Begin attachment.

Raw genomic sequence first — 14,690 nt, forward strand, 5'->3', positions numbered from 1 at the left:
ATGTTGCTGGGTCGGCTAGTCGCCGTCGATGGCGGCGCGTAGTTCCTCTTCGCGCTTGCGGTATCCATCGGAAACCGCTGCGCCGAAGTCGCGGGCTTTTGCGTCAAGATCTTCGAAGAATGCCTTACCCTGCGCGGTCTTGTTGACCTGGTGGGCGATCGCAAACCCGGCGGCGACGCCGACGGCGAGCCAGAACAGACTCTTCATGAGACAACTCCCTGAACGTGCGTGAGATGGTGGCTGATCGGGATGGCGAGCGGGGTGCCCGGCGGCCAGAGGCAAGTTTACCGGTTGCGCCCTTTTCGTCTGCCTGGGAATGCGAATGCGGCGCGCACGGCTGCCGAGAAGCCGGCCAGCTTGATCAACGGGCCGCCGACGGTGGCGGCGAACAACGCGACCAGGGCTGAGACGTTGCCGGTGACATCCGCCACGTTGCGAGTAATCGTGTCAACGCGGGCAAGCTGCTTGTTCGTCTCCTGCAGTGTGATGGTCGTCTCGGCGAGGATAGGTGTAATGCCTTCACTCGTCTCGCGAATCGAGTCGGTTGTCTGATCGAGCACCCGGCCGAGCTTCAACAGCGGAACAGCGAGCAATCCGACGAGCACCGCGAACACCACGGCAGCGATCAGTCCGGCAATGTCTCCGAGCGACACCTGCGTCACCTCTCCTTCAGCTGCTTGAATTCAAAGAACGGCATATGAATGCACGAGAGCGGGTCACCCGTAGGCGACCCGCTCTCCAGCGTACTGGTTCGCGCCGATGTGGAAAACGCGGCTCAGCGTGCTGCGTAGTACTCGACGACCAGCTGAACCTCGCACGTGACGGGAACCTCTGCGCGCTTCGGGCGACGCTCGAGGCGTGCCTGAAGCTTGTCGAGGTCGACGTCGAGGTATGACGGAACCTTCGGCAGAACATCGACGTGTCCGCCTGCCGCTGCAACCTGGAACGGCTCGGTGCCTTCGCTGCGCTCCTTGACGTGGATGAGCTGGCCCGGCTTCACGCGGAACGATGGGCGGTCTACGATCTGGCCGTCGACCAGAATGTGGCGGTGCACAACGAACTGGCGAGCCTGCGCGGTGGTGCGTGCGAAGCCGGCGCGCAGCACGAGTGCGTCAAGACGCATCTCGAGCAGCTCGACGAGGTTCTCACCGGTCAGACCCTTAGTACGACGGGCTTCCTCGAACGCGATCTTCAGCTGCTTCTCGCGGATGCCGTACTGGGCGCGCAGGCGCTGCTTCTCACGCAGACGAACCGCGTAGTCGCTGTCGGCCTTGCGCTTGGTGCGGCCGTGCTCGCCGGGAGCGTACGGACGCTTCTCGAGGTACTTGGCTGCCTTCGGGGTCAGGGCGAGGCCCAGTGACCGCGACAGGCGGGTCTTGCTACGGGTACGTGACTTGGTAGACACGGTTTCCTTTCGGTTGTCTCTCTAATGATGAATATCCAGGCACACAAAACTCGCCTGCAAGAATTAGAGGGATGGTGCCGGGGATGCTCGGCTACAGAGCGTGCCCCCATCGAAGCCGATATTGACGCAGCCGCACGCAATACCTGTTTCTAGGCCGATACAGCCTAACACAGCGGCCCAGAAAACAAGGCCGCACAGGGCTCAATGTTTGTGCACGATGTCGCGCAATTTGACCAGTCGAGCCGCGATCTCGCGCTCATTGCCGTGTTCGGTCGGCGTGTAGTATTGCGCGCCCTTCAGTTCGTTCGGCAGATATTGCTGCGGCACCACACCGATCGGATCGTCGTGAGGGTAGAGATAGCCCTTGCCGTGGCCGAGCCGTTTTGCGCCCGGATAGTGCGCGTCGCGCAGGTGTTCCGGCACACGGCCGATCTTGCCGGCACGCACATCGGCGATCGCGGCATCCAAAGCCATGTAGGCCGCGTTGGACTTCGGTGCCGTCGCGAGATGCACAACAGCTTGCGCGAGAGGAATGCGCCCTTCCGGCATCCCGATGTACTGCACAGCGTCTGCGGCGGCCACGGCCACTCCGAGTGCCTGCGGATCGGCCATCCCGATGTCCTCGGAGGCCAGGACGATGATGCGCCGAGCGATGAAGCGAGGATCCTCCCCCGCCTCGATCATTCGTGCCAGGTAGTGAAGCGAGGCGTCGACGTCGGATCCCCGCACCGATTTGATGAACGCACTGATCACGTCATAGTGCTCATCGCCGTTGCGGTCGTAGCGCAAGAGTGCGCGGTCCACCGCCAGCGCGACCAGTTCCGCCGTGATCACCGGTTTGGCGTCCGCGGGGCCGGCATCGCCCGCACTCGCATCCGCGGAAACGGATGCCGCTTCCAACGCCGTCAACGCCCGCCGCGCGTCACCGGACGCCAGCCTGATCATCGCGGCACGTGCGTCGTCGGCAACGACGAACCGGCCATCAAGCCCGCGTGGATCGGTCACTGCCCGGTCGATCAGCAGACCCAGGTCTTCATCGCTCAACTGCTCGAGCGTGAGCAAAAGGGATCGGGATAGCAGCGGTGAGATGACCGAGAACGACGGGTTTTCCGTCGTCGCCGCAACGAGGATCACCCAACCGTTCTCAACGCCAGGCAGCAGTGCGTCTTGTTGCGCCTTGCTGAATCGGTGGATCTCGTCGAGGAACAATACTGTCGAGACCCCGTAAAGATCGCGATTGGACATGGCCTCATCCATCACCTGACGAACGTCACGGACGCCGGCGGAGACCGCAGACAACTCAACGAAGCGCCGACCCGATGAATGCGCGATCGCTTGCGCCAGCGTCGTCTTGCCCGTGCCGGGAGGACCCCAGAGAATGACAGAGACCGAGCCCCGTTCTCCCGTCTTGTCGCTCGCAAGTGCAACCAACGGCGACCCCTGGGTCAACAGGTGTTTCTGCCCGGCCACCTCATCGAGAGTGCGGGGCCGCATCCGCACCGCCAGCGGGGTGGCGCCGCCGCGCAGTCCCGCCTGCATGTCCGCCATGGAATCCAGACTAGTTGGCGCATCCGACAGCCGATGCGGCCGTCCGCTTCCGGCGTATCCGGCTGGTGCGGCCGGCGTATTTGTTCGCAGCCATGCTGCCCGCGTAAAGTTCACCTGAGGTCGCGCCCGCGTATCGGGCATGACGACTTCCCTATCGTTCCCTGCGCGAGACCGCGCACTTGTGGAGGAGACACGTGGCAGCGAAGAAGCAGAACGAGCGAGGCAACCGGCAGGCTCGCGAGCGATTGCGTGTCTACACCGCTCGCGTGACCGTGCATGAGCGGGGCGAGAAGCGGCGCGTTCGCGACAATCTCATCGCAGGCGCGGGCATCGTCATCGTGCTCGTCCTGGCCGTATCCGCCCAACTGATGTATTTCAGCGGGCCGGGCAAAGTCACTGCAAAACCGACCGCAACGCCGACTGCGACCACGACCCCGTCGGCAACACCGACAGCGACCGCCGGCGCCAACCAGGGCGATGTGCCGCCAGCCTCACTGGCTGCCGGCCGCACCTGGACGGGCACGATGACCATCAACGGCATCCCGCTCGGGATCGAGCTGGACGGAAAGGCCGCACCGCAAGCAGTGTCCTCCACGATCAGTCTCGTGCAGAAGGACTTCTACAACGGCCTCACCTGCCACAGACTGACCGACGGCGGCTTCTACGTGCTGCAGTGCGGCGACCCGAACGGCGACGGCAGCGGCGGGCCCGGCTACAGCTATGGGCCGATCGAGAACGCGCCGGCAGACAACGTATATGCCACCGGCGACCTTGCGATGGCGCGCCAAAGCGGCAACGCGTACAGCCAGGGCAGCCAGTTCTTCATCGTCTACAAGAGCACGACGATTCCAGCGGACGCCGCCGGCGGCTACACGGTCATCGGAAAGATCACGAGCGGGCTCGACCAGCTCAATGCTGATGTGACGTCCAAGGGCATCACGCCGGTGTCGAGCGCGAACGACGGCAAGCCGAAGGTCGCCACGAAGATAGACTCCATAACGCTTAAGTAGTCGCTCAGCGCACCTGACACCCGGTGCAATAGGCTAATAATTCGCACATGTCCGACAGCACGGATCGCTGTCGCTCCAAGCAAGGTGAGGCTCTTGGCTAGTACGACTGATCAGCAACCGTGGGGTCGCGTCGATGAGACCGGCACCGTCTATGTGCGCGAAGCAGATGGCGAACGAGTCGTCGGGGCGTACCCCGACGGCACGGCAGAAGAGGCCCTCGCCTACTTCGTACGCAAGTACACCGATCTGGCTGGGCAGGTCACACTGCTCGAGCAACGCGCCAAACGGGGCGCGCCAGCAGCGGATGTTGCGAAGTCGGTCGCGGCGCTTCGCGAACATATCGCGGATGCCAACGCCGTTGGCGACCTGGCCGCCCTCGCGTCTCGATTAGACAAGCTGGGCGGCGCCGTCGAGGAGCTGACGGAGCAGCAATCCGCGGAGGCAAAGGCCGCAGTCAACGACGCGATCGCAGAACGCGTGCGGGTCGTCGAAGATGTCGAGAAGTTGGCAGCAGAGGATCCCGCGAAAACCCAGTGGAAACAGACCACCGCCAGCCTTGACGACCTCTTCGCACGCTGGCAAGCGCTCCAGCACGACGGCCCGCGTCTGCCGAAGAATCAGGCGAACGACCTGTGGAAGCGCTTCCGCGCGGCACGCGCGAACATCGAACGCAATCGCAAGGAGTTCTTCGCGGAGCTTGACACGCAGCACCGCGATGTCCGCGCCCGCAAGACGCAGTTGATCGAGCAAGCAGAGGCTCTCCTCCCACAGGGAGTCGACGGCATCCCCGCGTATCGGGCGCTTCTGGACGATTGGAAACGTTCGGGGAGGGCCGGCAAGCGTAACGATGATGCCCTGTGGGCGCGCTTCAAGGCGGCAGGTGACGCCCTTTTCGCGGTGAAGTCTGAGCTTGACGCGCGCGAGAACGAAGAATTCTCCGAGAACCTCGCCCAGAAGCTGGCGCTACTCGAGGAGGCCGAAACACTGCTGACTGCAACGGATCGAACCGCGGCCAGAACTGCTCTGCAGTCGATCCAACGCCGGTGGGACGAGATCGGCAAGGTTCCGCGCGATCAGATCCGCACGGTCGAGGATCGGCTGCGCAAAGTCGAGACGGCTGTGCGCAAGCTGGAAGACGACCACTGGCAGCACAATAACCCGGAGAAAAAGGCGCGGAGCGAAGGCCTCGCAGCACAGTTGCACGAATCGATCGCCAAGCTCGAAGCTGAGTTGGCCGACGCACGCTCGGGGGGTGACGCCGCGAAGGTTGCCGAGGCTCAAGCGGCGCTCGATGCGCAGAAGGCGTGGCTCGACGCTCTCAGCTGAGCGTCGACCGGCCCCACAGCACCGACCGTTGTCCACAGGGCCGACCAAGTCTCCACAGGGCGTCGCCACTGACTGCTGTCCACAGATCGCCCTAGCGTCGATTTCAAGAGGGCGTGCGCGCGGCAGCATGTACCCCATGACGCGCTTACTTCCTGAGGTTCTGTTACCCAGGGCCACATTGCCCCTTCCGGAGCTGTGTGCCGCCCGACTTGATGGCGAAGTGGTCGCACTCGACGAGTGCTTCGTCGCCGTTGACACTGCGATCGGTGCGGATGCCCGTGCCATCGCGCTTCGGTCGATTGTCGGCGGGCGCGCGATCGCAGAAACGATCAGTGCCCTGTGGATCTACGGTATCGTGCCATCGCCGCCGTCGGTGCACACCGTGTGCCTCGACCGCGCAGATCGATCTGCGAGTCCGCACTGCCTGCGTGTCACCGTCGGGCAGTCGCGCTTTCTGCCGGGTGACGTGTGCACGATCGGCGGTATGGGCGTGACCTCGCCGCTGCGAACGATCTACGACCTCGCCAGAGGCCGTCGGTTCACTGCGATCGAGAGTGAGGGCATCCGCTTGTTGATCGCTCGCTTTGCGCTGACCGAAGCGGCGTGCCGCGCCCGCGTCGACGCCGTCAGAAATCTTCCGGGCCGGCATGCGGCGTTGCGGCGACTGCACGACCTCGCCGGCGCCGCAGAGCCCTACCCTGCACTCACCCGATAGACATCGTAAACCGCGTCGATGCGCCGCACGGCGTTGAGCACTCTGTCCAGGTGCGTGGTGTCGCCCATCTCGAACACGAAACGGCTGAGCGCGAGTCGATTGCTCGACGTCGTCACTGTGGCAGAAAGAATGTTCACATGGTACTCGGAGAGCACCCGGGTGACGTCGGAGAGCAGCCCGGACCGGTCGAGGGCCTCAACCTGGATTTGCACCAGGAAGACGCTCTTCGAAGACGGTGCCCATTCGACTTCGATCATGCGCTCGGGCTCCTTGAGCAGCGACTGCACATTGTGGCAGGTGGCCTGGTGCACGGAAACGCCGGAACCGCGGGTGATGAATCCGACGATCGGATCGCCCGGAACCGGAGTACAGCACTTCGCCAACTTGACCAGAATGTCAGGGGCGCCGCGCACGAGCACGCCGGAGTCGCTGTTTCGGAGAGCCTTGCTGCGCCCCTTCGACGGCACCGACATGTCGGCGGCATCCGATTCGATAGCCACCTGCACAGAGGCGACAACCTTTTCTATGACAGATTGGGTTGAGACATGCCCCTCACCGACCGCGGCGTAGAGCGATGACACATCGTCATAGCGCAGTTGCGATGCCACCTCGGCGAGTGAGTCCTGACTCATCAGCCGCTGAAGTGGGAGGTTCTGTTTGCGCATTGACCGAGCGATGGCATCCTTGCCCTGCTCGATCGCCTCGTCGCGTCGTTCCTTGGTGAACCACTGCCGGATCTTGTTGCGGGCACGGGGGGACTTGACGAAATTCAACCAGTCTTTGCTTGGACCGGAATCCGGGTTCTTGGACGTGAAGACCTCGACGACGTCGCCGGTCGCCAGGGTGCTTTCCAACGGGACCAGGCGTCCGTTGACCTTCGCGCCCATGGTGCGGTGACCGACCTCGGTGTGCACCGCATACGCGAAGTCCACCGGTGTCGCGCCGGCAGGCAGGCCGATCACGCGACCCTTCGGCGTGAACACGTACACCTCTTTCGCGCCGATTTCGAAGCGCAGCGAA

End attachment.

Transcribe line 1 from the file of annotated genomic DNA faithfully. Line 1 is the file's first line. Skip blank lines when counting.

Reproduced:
Raw genomic sequence first — 14,690 nt, forward strand, 5'->3', positions numbered from 1 at the left: